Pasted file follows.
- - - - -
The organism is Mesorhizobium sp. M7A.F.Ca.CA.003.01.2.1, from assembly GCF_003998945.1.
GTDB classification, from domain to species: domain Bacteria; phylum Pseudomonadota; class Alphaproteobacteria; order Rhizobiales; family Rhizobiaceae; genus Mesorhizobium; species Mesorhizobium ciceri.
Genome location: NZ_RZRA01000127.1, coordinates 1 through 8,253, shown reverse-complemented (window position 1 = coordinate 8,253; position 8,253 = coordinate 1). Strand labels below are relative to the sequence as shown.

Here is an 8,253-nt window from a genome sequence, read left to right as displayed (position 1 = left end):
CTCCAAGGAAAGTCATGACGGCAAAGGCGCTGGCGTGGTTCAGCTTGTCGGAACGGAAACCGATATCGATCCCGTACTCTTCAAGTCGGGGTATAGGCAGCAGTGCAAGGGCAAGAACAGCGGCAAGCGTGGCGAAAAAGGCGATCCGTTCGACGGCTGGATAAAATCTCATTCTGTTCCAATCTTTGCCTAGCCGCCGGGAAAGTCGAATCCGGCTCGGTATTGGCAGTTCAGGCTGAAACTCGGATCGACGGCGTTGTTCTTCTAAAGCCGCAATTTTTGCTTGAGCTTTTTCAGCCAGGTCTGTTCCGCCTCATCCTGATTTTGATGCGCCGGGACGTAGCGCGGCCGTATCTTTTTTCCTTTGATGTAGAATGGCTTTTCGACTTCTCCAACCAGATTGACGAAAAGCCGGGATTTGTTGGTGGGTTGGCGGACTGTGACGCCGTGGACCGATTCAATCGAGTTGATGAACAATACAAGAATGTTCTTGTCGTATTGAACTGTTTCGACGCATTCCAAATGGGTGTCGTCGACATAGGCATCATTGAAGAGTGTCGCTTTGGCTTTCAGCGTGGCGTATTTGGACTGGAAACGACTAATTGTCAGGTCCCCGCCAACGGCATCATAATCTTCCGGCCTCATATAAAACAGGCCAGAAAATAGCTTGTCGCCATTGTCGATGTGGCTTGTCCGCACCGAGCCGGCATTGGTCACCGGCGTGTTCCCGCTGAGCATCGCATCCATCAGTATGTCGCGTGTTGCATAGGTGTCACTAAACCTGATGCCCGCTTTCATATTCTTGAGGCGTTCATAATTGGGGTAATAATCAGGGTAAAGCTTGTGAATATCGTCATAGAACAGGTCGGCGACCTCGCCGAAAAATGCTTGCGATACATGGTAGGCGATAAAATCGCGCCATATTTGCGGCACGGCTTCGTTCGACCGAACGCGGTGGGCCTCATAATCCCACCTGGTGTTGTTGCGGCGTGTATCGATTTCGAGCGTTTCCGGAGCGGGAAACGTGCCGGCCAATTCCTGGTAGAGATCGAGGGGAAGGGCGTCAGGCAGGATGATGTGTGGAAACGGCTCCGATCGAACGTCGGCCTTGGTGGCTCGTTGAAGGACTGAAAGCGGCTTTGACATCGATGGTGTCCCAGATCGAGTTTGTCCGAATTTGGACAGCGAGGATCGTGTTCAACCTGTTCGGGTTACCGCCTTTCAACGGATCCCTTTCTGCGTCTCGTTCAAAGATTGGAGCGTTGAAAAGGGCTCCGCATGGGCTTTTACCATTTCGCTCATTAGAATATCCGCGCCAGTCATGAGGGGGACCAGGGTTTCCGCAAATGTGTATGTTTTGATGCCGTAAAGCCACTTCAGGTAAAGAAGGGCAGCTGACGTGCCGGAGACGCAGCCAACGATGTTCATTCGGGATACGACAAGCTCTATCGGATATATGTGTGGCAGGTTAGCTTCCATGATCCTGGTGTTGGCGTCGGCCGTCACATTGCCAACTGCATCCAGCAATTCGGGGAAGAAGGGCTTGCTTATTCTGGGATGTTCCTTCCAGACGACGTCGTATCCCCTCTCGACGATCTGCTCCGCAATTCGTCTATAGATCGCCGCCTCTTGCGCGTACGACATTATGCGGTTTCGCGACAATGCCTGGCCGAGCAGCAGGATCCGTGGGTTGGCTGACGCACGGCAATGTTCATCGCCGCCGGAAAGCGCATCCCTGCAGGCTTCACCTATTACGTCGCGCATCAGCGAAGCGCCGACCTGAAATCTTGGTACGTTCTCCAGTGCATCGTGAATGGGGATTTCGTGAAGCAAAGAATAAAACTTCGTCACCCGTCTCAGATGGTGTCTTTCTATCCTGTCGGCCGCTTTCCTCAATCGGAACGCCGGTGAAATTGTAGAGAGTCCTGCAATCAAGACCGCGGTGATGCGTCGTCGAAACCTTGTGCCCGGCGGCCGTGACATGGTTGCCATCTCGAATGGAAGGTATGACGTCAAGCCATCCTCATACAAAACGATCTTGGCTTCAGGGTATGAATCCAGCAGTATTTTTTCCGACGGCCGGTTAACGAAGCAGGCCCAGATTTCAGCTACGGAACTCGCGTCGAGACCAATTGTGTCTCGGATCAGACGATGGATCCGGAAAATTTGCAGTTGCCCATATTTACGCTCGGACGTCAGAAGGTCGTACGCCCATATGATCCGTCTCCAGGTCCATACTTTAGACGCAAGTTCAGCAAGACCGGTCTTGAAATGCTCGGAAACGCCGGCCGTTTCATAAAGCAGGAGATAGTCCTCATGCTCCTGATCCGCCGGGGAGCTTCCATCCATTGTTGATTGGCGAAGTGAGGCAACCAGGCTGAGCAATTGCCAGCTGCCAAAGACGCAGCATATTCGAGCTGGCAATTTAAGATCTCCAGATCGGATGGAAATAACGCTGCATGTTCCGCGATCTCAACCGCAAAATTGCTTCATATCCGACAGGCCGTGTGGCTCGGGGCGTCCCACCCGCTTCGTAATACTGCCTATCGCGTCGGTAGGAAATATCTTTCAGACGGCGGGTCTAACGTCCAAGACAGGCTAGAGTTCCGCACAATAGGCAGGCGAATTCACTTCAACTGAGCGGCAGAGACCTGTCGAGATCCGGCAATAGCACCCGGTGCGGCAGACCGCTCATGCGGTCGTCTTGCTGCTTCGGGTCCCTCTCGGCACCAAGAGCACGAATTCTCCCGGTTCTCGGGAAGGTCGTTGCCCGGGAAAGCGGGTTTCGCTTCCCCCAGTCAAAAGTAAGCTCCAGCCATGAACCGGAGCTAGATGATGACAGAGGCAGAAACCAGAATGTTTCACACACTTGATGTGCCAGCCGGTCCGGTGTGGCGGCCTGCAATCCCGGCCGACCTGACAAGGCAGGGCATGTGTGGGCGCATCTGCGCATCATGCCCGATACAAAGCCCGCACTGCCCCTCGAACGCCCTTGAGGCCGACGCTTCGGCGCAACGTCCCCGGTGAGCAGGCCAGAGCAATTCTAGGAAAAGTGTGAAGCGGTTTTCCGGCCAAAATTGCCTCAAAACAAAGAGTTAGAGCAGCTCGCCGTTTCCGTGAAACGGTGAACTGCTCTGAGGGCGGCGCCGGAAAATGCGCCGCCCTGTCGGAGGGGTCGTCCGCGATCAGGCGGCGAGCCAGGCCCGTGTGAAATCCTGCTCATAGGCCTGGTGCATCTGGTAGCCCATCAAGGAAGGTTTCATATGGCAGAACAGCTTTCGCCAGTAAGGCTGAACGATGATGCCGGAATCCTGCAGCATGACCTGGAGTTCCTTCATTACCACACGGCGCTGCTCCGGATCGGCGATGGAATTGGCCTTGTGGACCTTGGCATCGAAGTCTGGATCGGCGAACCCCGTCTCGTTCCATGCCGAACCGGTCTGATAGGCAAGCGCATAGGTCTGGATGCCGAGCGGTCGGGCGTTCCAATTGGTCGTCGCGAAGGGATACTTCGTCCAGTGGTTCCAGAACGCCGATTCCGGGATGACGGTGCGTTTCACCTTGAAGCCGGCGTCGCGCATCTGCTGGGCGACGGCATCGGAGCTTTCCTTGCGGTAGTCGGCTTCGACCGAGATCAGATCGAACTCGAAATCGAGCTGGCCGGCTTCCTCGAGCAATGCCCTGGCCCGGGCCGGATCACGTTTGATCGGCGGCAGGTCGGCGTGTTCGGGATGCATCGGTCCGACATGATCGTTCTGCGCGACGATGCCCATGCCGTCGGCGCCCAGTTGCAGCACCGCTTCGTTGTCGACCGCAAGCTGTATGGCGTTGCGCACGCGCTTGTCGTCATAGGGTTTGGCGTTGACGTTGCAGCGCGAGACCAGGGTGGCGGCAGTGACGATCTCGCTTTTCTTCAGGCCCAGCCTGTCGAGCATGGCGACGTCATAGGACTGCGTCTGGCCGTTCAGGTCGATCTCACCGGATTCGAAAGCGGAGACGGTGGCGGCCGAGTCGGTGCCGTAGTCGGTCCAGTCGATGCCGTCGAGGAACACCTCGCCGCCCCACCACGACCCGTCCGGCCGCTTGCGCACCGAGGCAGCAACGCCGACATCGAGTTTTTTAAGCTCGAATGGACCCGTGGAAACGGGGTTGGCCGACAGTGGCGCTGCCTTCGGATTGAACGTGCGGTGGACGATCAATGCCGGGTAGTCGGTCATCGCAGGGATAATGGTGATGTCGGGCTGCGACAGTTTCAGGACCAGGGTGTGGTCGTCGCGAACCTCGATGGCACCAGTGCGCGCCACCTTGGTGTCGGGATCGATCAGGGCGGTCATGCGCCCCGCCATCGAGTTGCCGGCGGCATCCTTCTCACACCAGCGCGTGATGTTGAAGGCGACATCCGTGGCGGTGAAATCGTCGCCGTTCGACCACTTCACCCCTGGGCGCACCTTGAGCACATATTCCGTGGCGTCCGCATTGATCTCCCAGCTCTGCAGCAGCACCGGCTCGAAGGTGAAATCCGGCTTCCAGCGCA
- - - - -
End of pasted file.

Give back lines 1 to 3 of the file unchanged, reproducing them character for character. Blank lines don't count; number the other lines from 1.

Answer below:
The organism is Mesorhizobium sp. M7A.F.Ca.CA.003.01.2.1, from assembly GCF_003998945.1.
GTDB classification, from domain to species: domain Bacteria; phylum Pseudomonadota; class Alphaproteobacteria; order Rhizobiales; family Rhizobiaceae; genus Mesorhizobium; species Mesorhizobium ciceri.
Genome location: NZ_RZRA01000127.1, coordinates 1 through 8,253, shown reverse-complemented (window position 1 = coordinate 8,253; position 8,253 = coordinate 1). Strand labels below are relative to the sequence as shown.